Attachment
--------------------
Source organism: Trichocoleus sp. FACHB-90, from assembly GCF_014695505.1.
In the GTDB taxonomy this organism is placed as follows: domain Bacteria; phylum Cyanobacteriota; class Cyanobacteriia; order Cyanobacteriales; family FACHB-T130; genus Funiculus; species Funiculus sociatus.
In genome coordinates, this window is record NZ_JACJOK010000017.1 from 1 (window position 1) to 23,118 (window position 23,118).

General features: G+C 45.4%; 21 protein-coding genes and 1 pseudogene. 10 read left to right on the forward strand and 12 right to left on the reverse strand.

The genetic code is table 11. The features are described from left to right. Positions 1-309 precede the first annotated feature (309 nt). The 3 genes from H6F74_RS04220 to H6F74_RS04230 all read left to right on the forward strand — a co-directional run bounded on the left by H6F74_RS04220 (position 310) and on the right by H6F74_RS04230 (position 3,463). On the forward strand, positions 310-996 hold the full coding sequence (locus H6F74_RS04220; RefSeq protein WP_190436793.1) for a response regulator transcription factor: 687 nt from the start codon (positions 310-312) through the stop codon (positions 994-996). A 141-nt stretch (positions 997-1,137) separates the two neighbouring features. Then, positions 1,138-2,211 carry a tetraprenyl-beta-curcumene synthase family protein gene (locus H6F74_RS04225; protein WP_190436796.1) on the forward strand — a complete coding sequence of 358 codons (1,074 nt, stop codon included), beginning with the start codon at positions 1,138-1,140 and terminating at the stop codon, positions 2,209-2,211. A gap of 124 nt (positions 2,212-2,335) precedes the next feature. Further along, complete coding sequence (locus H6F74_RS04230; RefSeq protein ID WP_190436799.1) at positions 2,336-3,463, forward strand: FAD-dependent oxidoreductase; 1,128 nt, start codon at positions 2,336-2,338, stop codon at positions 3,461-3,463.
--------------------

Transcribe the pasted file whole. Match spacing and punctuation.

Source organism: Trichocoleus sp. FACHB-90, from assembly GCF_014695505.1.
In the GTDB taxonomy this organism is placed as follows: domain Bacteria; phylum Cyanobacteriota; class Cyanobacteriia; order Cyanobacteriales; family FACHB-T130; genus Funiculus; species Funiculus sociatus.
In genome coordinates, this window is record NZ_JACJOK010000017.1 from 1 (window position 1) to 23,118 (window position 23,118).

General features: G+C 45.4%; 21 protein-coding genes and 1 pseudogene. 10 read left to right on the forward strand and 12 right to left on the reverse strand.

The genetic code is table 11. The features are described from left to right. Positions 1-309 precede the first annotated feature (309 nt). The 3 genes from H6F74_RS04220 to H6F74_RS04230 all read left to right on the forward strand — a co-directional run bounded on the left by H6F74_RS04220 (position 310) and on the right by H6F74_RS04230 (position 3,463). On the forward strand, positions 310-996 hold the full coding sequence (locus H6F74_RS04220; RefSeq protein WP_190436793.1) for a response regulator transcription factor: 687 nt from the start codon (positions 310-312) through the stop codon (positions 994-996). A 141-nt stretch (positions 997-1,137) separates the two neighbouring features. Then, positions 1,138-2,211 carry a tetraprenyl-beta-curcumene synthase family protein gene (locus H6F74_RS04225; protein WP_190436796.1) on the forward strand — a complete coding sequence of 358 codons (1,074 nt, stop codon included), beginning with the start codon at positions 1,138-1,140 and terminating at the stop codon, positions 2,209-2,211. A gap of 124 nt (positions 2,212-2,335) precedes the next feature. Further along, complete coding sequence (locus H6F74_RS04230; RefSeq protein ID WP_190436799.1) at positions 2,336-3,463, forward strand: FAD-dependent oxidoreductase; 1,128 nt, start codon at positions 2,336-2,338, stop codon at positions 3,461-3,463.